The Bank of Thailand said it has many tools left to manage capital inflows to curb the local currency’s strength, which is hurting growth prospects in the Southeast Asian economy.
The scope and speed of the baht’s appreciation is out of line with economic fundamentals such as the current-account surplus, Don Nakornthab, a senior director in the central bank’s economic and policy department, said in an interview.
What monetary policy makers have done so far are “baby steps,” he said in his office in Bangkok. “On capital-inflow measures, I think they have a lot of options,” he said, pointing to measures that some countries have used, such as holding periods, to curb hot-money flows.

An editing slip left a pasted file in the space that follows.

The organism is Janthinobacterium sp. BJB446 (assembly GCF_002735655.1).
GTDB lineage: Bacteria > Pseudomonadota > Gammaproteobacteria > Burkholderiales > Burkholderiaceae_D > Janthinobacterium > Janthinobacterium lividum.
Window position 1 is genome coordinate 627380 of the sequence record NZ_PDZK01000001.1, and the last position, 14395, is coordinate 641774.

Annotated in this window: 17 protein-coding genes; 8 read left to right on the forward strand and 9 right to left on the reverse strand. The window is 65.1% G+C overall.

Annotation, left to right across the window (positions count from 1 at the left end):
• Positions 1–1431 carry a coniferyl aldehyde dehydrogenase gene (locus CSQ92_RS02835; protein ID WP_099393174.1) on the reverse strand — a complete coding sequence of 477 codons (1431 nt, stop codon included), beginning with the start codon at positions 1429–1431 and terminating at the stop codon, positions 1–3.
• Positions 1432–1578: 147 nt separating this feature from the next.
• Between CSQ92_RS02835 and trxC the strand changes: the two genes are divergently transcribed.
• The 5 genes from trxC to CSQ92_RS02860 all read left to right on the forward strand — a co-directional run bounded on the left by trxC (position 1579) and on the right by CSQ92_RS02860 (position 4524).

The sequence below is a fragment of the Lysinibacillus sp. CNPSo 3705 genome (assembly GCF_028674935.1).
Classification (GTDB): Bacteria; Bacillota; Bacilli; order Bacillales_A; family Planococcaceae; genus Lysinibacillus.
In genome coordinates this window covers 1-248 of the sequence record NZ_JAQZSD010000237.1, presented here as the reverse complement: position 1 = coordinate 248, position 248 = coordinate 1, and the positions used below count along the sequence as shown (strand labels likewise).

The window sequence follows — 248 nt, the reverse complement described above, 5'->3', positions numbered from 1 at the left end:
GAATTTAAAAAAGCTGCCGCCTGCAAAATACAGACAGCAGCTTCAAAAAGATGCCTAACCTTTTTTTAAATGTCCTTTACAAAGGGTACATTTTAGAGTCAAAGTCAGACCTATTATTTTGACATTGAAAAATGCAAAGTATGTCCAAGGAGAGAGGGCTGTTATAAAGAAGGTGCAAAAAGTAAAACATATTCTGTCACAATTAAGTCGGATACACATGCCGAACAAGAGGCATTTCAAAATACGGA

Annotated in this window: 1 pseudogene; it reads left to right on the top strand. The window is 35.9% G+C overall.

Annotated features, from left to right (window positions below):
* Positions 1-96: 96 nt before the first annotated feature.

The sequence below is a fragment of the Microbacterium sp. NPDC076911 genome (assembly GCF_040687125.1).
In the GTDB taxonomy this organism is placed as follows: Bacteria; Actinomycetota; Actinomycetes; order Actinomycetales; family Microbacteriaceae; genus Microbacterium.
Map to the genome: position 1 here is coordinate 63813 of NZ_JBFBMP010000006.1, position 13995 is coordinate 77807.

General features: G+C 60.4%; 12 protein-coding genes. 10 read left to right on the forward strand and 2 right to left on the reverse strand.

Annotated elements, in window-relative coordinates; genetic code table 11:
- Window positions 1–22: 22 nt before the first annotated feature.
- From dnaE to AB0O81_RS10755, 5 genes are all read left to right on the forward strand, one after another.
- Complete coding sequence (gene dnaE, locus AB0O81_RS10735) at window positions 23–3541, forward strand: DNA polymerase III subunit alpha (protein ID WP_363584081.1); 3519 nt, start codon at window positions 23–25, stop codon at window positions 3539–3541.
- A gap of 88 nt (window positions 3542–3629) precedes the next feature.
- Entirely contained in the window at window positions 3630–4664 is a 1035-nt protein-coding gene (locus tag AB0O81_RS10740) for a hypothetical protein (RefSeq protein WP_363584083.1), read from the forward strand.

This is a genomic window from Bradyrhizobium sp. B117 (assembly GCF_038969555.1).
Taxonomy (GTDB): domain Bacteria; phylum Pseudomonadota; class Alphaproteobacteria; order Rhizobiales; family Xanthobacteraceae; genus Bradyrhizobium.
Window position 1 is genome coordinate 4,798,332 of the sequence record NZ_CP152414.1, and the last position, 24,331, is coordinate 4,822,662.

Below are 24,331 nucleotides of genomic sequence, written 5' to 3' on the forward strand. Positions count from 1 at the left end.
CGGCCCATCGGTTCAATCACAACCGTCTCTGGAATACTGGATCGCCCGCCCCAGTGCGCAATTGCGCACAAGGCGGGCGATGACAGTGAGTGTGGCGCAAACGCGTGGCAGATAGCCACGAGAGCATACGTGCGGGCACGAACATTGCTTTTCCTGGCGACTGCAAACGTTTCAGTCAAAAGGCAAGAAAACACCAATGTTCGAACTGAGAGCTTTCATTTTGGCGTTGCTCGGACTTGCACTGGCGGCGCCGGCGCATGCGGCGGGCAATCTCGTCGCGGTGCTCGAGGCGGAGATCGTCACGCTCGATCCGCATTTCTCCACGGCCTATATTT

The central bank in July imposed measures to counter short-term inflows and last month relaxed rules to spur outflows. The baht has climbed more than 8% against the dollar in the past 12 months, hurting exports and tourism and putting the economy on course for the slowest annual growth in five years.
The monetary authority has said it will review the relaxation of rules governing outflows every three months.
“Right now, there are some ceilings on certain limits, they could be lifted,” Don said.
Bank of Thailand Governor Veerathai Santiprabhob last month indicated scope for another interest-rate cut if economic growth disappoints. The policy rate has been lowered twice this year to 1.25%, matching a record low.
At the same time, Veerathai has cautioned against taking the benchmark interest rate below zero.